PEOTONE, Ill. (CBS) — U.S. Rep. Jesse Jackson Jr. (D-Ill.) is making good on his election night promise to push for the start of construction on a third Chicago area airport in Peotone.
As WBBM Newsradio’s David Roe reports, Jackson says “the time for talk is over,” and he says he will lead a groundbreaking ceremony at the site near Peotone in a month.
LISTEN: WBBM Newsradio’s David Roe reports
But Jackson will have an uphill battle.
Will County administrators, who believe they should control any airport built at the site, are saying Jackson’s plans are flawed. They say his airport commission doesn’t own the land or have the legal authority to start work at the site.
During his Tuesday night victory speech, Jackson said he was letting Gov. Pat Quinn know a “people’s groundbreaking” would be held at the site April 21 to get construction started.
“We are going to move earth, move dirt and begin the process of getting this airport built,” he said.
The congressman clarified Thursday that the groundbreaking would be ceremonial as he has yet to win a deal with Quinn to lease the land.
The project has been beset over the years by arguments over where to build the airport, opposition from major airlines and – most recently – a battle over who would control it. Jackson’s Abraham Lincoln National Airport Commission, a grouping of 21 municipal governments in the Chicago area, is seeking the go-ahead from Quinn and says it has lined up $700 million in private funds and two developers.
Officials in Will County also want control and have been pressuring Quinn to stop talks with Jackson’s commission. Instead, they want the state legislature to create a governing airport authority led by the county that would have clear powers to develop, finance and operate the airport.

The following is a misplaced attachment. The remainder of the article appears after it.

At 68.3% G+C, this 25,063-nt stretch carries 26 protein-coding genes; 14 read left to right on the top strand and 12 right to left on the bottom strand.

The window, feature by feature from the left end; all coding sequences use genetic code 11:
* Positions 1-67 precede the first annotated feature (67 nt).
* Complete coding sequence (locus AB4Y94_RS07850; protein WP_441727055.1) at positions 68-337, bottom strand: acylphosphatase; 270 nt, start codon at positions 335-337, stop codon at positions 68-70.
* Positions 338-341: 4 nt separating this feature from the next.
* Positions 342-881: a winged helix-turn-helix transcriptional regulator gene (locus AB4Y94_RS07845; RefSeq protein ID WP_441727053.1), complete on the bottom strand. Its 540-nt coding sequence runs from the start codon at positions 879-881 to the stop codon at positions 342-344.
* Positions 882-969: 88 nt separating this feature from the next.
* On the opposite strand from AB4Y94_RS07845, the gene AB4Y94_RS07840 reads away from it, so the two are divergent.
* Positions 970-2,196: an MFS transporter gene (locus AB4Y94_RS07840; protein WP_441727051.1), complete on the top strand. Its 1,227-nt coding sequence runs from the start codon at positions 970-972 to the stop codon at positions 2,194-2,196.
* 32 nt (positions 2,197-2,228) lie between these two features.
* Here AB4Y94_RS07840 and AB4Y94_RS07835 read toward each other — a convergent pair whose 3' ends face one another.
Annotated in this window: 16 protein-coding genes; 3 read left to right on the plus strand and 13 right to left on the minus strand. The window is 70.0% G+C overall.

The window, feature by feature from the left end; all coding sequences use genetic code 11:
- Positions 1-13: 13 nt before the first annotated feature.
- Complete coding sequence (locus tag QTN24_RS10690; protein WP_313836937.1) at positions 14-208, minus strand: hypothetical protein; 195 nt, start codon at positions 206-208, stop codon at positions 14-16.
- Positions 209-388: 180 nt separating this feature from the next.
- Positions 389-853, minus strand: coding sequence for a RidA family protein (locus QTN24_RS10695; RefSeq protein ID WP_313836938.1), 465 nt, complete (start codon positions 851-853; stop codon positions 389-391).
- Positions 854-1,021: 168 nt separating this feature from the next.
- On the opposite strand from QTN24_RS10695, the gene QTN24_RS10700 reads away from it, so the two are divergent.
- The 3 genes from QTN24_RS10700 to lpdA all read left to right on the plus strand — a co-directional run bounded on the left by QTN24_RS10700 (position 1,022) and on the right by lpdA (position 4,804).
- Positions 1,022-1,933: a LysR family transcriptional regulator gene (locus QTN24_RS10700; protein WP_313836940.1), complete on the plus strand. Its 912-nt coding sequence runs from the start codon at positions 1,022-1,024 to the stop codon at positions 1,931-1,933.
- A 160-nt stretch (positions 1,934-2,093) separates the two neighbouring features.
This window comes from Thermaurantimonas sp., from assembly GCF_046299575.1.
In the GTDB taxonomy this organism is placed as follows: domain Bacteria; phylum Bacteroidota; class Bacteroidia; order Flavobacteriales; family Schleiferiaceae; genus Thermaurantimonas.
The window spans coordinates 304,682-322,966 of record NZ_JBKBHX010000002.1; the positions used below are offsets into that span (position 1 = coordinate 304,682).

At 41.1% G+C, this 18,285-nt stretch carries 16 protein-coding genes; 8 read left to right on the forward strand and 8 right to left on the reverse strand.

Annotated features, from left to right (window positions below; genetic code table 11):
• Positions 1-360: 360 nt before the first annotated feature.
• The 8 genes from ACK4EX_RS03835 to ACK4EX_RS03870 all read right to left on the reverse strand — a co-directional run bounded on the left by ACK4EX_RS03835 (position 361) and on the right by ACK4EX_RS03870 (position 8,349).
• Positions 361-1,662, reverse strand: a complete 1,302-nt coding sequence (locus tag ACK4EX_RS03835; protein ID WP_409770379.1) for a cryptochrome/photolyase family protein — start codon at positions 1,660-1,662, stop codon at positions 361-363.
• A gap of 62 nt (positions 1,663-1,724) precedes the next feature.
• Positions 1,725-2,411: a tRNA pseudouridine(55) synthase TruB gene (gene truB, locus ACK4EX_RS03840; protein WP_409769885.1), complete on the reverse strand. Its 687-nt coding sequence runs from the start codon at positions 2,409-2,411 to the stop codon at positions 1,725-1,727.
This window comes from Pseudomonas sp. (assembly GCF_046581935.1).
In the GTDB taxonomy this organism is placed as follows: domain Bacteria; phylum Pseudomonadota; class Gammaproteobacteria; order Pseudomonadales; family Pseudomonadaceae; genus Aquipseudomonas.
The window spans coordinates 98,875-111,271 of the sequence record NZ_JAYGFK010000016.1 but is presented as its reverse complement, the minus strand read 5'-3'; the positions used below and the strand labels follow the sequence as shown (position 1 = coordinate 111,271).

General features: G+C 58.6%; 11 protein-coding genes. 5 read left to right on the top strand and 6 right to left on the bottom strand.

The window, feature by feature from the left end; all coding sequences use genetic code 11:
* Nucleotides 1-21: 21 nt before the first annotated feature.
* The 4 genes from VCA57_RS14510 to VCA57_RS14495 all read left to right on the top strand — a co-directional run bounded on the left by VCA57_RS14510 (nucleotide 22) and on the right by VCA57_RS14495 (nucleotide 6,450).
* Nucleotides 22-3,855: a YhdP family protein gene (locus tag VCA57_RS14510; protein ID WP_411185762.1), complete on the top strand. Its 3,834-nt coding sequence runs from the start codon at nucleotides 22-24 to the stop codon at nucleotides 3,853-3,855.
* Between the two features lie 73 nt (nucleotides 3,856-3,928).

The county board has accused Jackson’s commission of violating Illinois’ procurement law in choosing developers SNC-Lavalin of Canada and LCOR.
“Congressman Jackson seems to build some kind of fantasy world and now he thinks he’s going to go sprinkle some dirt around like magic dust and it becomes a reality,” Will County Board Chairman Jim Moustis said. “ALNAC has no authority to do anything. So the airport is not congressman Jackson’s.”
The governor’s office said Thursday it was trying to forge a compromise.
“Our goal is to get it done as quickly as possible, and we’re working hard to resolve outstanding issues with everyone at the table,” Quinn spokeswoman Brooke Anderson said.
Meanwhile, another airport that has sought to serve as the third major local hub is pushing ahead with plans for its $163 million expansion.
The Northwest Indiana Times reports the Gary/Chicago International Airport is close to signing an agreement with the Canadian National Railway to reroute its tracks for the airport expansion.
The tracks now sit on a high embankment just 130 feet from the main runway at the airport, and the Federal Aviation Administration has ordered that safety areas around the runway be expanded, the Times reported.
Currently, the only commercial airline that flies out of the Gary Airport is Allegiant Air, which offers two flights a week from Orlando Sanford International Airport. From 2008 until just last month, the airport had only been used for charter flights.
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